|Publication number||US6126869 A|
|Application number||US 09/353,436|
|Publication date||Oct 3, 2000|
|Filing date||Jul 15, 1999|
|Priority date||Jul 15, 1998|
|Publication number||09353436, 353436, US 6126869 A, US 6126869A, US-A-6126869, US6126869 A, US6126869A|
|Inventors||Peter D. Haaland|
|Original Assignee||Mobium Enterprises, Inc.|
|Export Citation||BiBTeX, EndNote, RefMan|
|Patent Citations (10), Referenced by (6), Classifications (11), Legal Events (6)|
|External Links: USPTO, USPTO Assignment, Espacenet|
This application claims priority from U.S. Provisional Patent Application No. 60/092,925, filed Jul 15, 1998.
This invention relates to solar blind optical filters and, more particularly, to dye compounds used in such filters.
Many important phenomena produce ultraviolet radiation including fires, rocket and jet engine exhausts, electrical discharges on high tension wires, lightning, and the plasma surrounding an object that is entering the earth's atmosphere at a high velocity. Photons of ultraviolet radiation are more energetic than photons of visible light and are therefore easier to detect. There are many sensors that detect UV radiation including photodiodes, photomultipliers, charge-coupled device (CCD) arrays, and other light sensors familiar to those practiced in the art of optical detection. The sensors typically respond to light over a range or spectral band of wavelengths.
The detection of an ultraviolet emission source such as a fire or rocket plume during the day is complicated by ultraviolet light that is emitted by the sun and only partly absorbed by the atmosphere. FIG. 1 shows the solar radiation or actinic flux, A(λ), that is observed under typical conditions at sea level. If the response of the detector is S(λ), then this actinic flux B will give a uniform background signal that is the integral of these two functions over wavelength according to the following equation:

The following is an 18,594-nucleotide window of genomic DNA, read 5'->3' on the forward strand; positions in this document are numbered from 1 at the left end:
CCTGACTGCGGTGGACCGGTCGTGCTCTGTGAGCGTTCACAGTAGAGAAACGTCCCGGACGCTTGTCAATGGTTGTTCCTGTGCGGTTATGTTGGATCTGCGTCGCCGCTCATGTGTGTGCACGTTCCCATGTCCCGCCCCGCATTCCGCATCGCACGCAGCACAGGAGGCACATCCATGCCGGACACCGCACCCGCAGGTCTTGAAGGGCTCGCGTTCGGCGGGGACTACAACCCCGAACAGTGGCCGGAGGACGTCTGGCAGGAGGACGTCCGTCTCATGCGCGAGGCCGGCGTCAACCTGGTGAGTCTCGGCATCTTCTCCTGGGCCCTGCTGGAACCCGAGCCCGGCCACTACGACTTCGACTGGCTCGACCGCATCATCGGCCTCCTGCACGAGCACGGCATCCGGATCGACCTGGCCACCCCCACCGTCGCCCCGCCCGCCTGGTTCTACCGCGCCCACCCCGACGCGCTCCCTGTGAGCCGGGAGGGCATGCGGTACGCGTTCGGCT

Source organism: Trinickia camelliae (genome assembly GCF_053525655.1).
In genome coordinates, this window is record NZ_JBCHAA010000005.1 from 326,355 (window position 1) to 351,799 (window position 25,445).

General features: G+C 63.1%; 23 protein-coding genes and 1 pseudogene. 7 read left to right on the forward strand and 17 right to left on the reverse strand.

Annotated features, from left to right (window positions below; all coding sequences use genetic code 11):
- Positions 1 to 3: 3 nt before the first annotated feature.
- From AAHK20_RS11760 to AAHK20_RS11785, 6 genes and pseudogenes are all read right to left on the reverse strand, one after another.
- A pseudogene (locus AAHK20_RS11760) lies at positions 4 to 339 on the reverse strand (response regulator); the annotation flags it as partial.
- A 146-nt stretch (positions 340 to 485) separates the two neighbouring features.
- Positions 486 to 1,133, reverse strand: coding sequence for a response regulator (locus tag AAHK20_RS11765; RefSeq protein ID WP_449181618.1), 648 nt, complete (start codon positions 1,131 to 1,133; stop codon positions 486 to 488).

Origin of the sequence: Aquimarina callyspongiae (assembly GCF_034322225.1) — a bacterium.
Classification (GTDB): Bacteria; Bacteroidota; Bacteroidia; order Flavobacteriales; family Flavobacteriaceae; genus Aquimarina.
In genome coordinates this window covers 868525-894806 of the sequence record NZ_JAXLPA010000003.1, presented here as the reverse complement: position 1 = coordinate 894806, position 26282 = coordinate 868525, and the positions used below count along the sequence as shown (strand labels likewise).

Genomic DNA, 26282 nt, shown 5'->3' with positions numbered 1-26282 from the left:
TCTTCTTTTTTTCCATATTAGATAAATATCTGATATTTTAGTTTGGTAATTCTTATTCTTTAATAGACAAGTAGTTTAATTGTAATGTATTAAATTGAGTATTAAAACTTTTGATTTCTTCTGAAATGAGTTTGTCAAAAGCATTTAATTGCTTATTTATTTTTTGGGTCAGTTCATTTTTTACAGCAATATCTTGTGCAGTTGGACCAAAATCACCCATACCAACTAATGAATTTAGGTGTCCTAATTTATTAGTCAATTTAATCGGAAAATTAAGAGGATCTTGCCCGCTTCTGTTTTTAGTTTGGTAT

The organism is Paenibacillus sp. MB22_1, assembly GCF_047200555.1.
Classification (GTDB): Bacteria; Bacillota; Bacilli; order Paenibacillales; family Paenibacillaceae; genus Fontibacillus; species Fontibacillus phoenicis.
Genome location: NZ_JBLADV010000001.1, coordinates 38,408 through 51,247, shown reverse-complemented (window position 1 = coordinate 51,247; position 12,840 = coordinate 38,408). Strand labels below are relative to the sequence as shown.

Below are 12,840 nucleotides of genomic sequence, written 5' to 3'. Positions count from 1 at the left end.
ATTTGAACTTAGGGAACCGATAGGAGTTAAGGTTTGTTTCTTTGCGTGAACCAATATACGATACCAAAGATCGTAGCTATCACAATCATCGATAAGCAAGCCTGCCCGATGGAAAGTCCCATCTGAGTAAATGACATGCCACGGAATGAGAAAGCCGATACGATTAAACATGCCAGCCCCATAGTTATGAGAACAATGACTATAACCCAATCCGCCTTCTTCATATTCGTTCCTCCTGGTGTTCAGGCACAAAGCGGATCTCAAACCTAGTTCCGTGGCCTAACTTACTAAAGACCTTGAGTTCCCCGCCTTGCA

The ultraviolet signal, T from the target process is a similar integral where A(λ) is now replaced by the wavelength-dependent target emission E(λ). Equation (1) then becomes:
A useful figure of merit for a detection of a target process is the ratio of target signal to background, T/B. Sensors that provide high values for the ratio T/B are known as solar blind detectors. Qualitatively, one sees that this ratio is maximized when the actinic flux is completely excluded from the sensor since the value of B approaches zero.
As is seen in FIG. 1, the actinic flux increases very rapidly as λ increases beyond 285 nm. Although the sun emits a large quantity of radiation at these wavelengths, such radiation is efficiently absorbed by the atmosphere, specifically by O3 in the stratosphere.
Current solar blind filters include dielectric stack filters such as those manufactured by Corion of Holliston, Mass. or Plummer Precision Optics of Boston, Mass. Dielectric stack filters can have a very rapid change of filter transmission with wavelength, however, the range of wavelengths which is transmitted varies rapidly with the angle of incidence and polarization of the incoming light. These constraints reduce the figure of merit T/B for many applications. Furthermore, the peak transmission of these dielectric stacks is typically less than 30%, so that T is less than ideal for stack filters.
Another known filter material uses absorbing dye materials such as those sold by Ofil, Ltd. of Israel. Dye molecules have the advantage that their optical transmission is independent of the incident angle and polarization of solar radiation. However, dye materials that absorb well at around 300 nm but then rapidly become transparent as the energy of the photon increases are rare. This is a fundamental consequence of the quantum electronic structure of materials, familiar to those practiced in the art of physical chemistry. The design issue for dyes is therefore to minimize transmission of background radiation B while retaining enough target radiation T (see equation (2)) to detect the target signal.